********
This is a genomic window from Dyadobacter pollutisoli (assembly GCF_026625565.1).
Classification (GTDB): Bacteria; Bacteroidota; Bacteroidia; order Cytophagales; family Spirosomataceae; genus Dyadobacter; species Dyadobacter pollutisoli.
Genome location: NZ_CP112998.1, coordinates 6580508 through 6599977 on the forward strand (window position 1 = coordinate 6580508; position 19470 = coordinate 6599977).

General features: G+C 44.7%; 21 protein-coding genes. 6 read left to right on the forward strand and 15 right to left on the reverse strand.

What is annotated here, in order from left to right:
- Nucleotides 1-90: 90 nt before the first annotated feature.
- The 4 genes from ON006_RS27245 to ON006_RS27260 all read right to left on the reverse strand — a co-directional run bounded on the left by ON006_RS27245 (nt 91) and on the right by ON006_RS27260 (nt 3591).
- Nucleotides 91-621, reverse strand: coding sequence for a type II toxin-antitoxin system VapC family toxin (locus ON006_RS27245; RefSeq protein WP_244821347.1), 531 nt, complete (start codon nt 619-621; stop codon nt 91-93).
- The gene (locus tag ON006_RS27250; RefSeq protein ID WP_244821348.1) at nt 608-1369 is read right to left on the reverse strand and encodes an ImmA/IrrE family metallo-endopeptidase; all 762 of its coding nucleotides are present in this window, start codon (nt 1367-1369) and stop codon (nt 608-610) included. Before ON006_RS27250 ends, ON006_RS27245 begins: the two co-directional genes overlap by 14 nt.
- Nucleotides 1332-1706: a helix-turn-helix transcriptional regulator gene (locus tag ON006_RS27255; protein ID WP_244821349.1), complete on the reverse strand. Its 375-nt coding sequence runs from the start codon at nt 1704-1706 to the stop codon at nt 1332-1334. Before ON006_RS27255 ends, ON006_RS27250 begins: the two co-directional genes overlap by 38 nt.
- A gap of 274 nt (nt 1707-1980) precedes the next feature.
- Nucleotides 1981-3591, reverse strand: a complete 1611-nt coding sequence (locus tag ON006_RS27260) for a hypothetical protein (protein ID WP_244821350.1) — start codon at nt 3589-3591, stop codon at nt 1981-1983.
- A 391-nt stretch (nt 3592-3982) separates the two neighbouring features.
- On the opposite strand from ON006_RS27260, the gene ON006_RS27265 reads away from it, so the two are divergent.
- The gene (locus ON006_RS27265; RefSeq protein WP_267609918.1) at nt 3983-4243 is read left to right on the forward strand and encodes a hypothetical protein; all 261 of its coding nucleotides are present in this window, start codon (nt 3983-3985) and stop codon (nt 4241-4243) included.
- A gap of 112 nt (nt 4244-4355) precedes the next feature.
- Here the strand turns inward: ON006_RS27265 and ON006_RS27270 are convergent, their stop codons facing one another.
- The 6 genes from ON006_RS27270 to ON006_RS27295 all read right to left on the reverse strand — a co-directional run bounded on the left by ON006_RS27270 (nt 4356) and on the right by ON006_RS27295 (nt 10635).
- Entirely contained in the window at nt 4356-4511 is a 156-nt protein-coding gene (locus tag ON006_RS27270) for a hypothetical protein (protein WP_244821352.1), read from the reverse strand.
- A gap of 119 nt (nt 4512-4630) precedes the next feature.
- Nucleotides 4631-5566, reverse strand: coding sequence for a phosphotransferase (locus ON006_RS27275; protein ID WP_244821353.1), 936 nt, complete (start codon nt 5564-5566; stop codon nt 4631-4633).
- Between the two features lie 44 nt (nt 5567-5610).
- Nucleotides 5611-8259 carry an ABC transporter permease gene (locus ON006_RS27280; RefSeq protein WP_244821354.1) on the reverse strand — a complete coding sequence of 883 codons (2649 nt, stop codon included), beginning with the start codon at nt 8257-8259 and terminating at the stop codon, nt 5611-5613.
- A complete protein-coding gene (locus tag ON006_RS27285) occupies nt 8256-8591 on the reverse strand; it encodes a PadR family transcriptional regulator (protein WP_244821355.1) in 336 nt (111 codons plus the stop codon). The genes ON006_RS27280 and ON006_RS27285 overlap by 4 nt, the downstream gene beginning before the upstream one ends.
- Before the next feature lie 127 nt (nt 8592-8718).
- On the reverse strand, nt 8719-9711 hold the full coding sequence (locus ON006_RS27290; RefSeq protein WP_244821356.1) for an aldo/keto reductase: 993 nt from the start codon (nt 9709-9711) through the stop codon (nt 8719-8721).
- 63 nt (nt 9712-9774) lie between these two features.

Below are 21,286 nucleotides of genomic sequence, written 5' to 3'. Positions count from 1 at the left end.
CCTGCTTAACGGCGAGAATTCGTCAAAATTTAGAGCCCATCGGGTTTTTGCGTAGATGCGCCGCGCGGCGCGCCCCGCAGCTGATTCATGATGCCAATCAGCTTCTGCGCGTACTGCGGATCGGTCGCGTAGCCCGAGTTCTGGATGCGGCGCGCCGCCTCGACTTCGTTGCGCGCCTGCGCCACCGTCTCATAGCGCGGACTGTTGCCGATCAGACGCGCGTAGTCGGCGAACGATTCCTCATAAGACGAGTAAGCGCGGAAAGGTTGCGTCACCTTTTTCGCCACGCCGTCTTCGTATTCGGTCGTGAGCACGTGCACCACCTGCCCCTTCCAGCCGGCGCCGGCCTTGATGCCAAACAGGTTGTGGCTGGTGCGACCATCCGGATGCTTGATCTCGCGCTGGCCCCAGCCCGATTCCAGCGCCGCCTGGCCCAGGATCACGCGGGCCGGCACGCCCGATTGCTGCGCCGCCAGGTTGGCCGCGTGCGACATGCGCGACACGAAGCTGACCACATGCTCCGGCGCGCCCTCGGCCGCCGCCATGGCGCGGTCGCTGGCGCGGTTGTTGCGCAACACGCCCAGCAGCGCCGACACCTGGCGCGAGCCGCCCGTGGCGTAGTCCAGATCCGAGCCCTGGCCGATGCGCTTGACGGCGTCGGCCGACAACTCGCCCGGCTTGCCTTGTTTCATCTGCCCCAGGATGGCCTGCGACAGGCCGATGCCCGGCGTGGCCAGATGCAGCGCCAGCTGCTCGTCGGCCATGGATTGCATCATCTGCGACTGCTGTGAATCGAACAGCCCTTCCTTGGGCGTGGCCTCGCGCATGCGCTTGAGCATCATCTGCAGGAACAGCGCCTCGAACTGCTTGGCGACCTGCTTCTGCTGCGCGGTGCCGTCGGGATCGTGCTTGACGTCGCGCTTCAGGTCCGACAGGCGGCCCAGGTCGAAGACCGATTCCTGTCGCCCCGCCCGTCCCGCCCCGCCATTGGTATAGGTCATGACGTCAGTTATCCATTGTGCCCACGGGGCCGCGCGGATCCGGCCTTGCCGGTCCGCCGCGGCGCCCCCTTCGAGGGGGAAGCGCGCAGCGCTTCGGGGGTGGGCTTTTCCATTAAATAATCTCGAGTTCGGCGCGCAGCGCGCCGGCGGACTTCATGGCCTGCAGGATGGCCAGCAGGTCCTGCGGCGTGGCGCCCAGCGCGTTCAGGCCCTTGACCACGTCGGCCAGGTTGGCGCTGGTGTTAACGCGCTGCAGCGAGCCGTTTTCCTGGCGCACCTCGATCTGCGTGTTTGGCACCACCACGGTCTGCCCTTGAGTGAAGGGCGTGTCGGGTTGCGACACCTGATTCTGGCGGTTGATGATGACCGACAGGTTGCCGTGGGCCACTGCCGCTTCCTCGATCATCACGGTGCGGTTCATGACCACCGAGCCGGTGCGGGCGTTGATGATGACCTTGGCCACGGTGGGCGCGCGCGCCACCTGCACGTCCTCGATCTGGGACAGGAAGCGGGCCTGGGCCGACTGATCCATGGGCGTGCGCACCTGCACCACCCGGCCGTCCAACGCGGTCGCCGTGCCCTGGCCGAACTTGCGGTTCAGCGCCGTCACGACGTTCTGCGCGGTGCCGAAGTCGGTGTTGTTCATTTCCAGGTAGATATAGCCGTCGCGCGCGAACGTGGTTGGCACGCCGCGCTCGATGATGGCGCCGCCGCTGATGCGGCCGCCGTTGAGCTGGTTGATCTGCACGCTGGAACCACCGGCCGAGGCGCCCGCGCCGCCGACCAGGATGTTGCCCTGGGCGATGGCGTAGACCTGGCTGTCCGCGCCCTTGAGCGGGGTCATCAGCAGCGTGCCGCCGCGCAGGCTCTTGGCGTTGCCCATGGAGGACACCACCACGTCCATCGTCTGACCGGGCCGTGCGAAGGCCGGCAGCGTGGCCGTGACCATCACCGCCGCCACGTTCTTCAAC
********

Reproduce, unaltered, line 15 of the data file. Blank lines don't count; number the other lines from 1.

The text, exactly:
- The gene (locus ON006_RS27265; RefSeq protein WP_267609918.1) at nt 3983-4243 is read left to right on the forward strand and encodes a hypothetical protein; all 261 of its coding nucleotides are present in this window, start codon (nt 3983-3985) and stop codon (nt 4241-4243) included.